At least the post office is generating some revenue from the delivery of all these lovely pieces of amusement!
Wednesday, August 03, 2011
In that conversation, he suggested visiting with a geneticist, because it was his opinion that all the freaky crap I deal with is probably linked to one root cause. Right track, wrong train. I needed to see a neurologist to clarify some issues and identify some of the chronic health issues under one umbrella. The diagnosis, Chiari I Malformation, brought together many issues under one cause, namely:
Extreme severe headaches that migraine meds didn't fix
coughing as soon as I laid down
headaches caused by coughing or sneezing
tingling in my arms
As I'd lived with the pain for a long time, and that of the myriad wrist issues for as long, and the vascular issues for slightly less time, I figured that my neurologist's wait and see approach was one I agreed with.
Thing is, the issues didn't stay the same, they got worse. Instead of seeking more aggressive treatments, I treated symptoms. I'm frankly scared of the notion that fixing my quite pronounced malformation and decided to live with the pain, but when the interventions don't work and the homeopathic assists don't really help, it's time to ask for the referral to the neurosurgeon when I go in for the annual MRI.
In what free time I had this summer, I was doing my own Internet legwork on what to expect post operation. I follow a blogger who was the first person I'd encountered that shared the not-so-pleasant side of surgery. (I casually know someone who has had the surgery with much better results.) Still, as a defect that affects 1 in 1,000 (which elevates me to a <1% girl, honestly) there isn't a lot of information to be had from those who have been there, done that. I've paid careful attention to Katie's experiences, because it could be me with that same outcome.
Today, my lovely Donna found a link while surfing the web today and sent it my way. A mom in Jacksonville spearheaded a charity Walkathon for Chiari Malformation. I read the article and it lead me to the Conquer Chiari website.
It was like Donna turned on the grail-like beacon for me.
Most of the impetus for doing the research this summer is because the related issues have been hell. Constant pain in the neck and shoulder a 5 out of 10 headache at all times, that steps up to an 8 several times a week, my stupid leg joining the pain party, and just a general frustration that the days that I don't hurt are practically nil. I don't write about it because what purpose does it serve? I'm not known as a health blogger, it'd just be me detailing boring crap that no one wants to hear. I'm coming to the realization that 'wait and see' is probably not going to be an option when I see Dr. M next.
The Conquer Chiari site finally resolved the question of outlier health concerns. In addition to the above, issues like insomnia, tingling/numbness in the arms, and gagging are probably related to the Chiari. Finally, I have a possible origin for the wrist issues that began on my right side when I was 13 that took 6 years and 8 doctors to resolve. The strangest thing of all: there may have been a clue to this all along: my lazy eye. It was identified when I was 3 and treated unsuccessfully with eye patches.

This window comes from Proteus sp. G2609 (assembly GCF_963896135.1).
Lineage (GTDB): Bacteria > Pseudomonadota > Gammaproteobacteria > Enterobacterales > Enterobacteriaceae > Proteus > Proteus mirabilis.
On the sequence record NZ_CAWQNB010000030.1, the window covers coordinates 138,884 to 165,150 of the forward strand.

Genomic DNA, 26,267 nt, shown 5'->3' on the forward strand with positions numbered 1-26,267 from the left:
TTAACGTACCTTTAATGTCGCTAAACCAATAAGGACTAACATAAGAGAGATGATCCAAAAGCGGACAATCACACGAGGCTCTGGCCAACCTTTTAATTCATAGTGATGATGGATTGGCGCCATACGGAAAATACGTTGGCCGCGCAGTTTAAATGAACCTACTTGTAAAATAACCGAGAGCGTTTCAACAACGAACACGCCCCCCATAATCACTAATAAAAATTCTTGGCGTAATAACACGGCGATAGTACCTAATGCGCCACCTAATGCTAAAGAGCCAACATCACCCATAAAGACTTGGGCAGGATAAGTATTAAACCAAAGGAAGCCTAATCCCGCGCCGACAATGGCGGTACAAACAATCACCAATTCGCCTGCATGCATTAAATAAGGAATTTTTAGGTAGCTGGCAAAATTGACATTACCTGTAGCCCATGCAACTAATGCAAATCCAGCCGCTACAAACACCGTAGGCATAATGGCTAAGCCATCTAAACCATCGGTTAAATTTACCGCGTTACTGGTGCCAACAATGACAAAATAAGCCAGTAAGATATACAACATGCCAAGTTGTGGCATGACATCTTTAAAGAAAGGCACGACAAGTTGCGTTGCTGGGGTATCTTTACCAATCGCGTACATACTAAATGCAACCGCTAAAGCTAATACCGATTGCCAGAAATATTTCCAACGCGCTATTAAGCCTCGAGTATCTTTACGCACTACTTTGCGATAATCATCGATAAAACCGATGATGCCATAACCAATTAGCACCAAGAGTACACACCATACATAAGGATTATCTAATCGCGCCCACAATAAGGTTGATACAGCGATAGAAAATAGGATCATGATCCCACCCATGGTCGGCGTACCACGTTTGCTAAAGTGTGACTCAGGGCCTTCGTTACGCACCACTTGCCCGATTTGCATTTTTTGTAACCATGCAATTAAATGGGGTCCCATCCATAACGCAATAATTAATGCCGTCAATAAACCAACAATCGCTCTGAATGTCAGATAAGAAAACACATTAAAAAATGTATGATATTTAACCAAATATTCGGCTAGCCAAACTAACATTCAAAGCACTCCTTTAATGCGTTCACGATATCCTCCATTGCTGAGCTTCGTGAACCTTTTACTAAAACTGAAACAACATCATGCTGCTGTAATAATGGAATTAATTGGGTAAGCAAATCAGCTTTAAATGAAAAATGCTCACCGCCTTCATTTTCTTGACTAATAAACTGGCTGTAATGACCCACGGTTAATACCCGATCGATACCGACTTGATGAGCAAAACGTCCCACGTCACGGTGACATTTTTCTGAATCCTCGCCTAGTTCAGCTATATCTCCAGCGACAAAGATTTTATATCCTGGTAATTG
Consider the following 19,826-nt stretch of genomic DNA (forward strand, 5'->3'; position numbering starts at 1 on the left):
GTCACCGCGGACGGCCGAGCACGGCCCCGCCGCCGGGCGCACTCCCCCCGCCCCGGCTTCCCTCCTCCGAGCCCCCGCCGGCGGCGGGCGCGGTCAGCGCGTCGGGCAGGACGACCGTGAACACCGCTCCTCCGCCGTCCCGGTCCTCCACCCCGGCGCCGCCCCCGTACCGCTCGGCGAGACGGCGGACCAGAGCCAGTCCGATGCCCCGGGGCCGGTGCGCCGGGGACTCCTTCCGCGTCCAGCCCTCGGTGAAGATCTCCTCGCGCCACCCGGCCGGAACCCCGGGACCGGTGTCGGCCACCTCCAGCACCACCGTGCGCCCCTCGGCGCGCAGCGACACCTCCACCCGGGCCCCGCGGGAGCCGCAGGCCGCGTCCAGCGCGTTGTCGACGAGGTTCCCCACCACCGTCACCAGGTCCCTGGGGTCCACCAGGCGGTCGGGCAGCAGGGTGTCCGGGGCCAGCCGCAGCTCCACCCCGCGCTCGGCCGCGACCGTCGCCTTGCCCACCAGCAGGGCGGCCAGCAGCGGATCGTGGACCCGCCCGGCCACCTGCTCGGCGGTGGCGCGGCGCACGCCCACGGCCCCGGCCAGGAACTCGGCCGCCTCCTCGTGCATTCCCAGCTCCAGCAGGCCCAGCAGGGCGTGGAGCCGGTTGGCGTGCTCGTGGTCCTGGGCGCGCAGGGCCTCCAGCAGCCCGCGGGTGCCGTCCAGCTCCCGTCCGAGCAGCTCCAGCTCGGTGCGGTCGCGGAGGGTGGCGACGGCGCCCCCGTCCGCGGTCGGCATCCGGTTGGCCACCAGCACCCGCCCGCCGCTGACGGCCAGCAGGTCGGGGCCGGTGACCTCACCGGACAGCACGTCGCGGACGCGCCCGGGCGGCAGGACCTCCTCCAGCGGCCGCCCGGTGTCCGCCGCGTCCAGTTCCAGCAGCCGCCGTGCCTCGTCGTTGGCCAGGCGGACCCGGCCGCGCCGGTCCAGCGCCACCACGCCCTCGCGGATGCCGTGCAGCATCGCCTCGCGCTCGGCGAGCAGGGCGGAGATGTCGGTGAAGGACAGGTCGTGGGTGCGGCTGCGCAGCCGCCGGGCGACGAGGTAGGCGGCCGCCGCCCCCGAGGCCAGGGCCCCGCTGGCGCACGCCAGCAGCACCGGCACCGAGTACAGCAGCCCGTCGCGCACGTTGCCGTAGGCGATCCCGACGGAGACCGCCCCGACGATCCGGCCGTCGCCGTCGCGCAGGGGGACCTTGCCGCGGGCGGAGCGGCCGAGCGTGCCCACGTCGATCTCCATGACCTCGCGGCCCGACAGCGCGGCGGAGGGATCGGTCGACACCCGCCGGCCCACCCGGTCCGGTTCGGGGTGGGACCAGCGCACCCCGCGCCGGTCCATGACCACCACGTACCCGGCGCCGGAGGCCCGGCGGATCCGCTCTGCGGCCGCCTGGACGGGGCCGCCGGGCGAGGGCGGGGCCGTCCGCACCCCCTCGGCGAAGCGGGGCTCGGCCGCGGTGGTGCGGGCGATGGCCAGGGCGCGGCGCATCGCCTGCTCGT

The website explained that neck and shoulder issues happen to Chiari patients almost exclusively on the right side. This explains mine and the fact that the wrist problems developed on my right, even though I'm a lefty. It also explained that the strabismus surgery that was suggested to my parents way back when may not have helped, but the Chiari decompression surgery would.
So, the non-vascular related health issues may be all be offshoots of Chiari, whether common or rare. Let's face it, rare crap, even with a rare disorder is par for the course with me. Now the medical history I present to each new doctor can be categorized by probable cause, rather than date of onset.
Reading the website made me realize that there were some flashing signs that pointed towards the Chiari, but there were roadblocks in the way. It is something of a relief to find that these things are all related, that the answer to what the hell is causing all these freaky things is right here.
It begs the question, though, if pediatricians are looking beyond the lazy eye/amblyopia/strabismus diagnosis to find the root cause? Everything about surgical intervention says that if this congenital defect that occurs in utero is corrected in childhood, recovery is much easier.
I don't know yet what this means for me. I'd love to be out of pain, but I'm not sure if the surgery is the right option for me. I have very real concerns about the lack of mobility that will occur post op, thanks to my clotting issues. That said, the Conquer Chiari site had links to other websites that may help me figure out what I can do to resolve these issues, especially now that I know they're related.
Tuesday, August 02, 2011
I graduated second in the class, which was funny, considering that I was the training/personnel manager for the franchise and had been with them for three months...
Monday, August 01, 2011
Ed told me I could choose my birthday present this year. I could have whatever I wanted. I chose this:
It was scheduled to arrive between the 5th and the 9th, but UPS knocked on our door around 9:30 this morning instead. Now I'm fiddling with it, getting my email set up properly and playing Lego Harry Potter(very nice) and downloading movies onto it, too.
While it's for fun, I suspect that at least one of my fall classes will cover the use of iPads in education, so it may be a bonus that I'm playing with mine now.
Thank you, honey!